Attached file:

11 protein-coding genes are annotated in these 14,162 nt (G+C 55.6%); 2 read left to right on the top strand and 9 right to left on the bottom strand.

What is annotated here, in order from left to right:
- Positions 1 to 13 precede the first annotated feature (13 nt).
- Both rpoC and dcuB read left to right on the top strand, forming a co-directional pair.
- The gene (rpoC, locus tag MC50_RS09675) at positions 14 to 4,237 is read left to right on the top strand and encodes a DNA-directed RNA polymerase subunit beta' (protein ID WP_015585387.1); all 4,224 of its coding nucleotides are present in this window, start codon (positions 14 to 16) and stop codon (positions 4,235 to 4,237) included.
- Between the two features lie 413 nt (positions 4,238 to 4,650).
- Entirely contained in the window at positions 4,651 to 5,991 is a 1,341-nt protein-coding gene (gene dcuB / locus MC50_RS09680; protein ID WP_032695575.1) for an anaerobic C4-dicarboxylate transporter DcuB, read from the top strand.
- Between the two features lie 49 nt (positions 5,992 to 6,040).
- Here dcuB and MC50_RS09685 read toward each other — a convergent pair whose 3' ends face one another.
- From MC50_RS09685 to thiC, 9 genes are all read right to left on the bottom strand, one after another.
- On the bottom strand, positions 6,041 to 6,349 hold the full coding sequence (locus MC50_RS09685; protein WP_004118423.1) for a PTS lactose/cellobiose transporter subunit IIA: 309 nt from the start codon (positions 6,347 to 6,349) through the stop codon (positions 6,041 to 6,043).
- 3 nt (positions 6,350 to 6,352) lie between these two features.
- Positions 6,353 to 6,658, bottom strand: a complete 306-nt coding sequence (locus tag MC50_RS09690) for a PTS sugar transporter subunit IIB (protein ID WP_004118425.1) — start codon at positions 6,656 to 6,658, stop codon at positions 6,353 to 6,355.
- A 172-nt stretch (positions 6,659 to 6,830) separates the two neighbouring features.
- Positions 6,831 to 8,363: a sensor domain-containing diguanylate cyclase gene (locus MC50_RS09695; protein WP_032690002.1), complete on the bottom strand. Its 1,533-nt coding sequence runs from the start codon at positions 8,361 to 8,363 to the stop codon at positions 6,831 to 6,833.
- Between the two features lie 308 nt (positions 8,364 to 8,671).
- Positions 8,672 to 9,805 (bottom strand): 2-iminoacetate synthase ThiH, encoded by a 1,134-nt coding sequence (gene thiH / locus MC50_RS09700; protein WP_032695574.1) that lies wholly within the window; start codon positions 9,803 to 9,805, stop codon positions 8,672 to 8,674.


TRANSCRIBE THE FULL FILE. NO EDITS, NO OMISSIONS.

11 protein-coding genes are annotated in these 14,162 nt (G+C 55.6%); 2 read left to right on the top strand and 9 right to left on the bottom strand.

What is annotated here, in order from left to right:
- Positions 1 to 13 precede the first annotated feature (13 nt).
- Both rpoC and dcuB read left to right on the top strand, forming a co-directional pair.
- The gene (rpoC, locus tag MC50_RS09675) at positions 14 to 4,237 is read left to right on the top strand and encodes a DNA-directed RNA polymerase subunit beta' (protein ID WP_015585387.1); all 4,224 of its coding nucleotides are present in this window, start codon (positions 14 to 16) and stop codon (positions 4,235 to 4,237) included.
- Between the two features lie 413 nt (positions 4,238 to 4,650).
- Entirely contained in the window at positions 4,651 to 5,991 is a 1,341-nt protein-coding gene (gene dcuB / locus MC50_RS09680; protein ID WP_032695575.1) for an anaerobic C4-dicarboxylate transporter DcuB, read from the top strand.
- Between the two features lie 49 nt (positions 5,992 to 6,040).
- Here dcuB and MC50_RS09685 read toward each other — a convergent pair whose 3' ends face one another.
- From MC50_RS09685 to thiC, 9 genes are all read right to left on the bottom strand, one after another.
- On the bottom strand, positions 6,041 to 6,349 hold the full coding sequence (locus MC50_RS09685; protein WP_004118423.1) for a PTS lactose/cellobiose transporter subunit IIA: 309 nt from the start codon (positions 6,347 to 6,349) through the stop codon (positions 6,041 to 6,043).
- 3 nt (positions 6,350 to 6,352) lie between these two features.
- Positions 6,353 to 6,658, bottom strand: a complete 306-nt coding sequence (locus tag MC50_RS09690) for a PTS sugar transporter subunit IIB (protein ID WP_004118425.1) — start codon at positions 6,656 to 6,658, stop codon at positions 6,353 to 6,355.
- A 172-nt stretch (positions 6,659 to 6,830) separates the two neighbouring features.
- Positions 6,831 to 8,363: a sensor domain-containing diguanylate cyclase gene (locus MC50_RS09695; protein WP_032690002.1), complete on the bottom strand. Its 1,533-nt coding sequence runs from the start codon at positions 8,361 to 8,363 to the stop codon at positions 6,831 to 6,833.
- Between the two features lie 308 nt (positions 8,364 to 8,671).
- Positions 8,672 to 9,805 (bottom strand): 2-iminoacetate synthase ThiH, encoded by a 1,134-nt coding sequence (gene thiH / locus MC50_RS09700; protein WP_032695574.1) that lies wholly within the window; start codon positions 9,803 to 9,805, stop codon positions 8,672 to 8,674.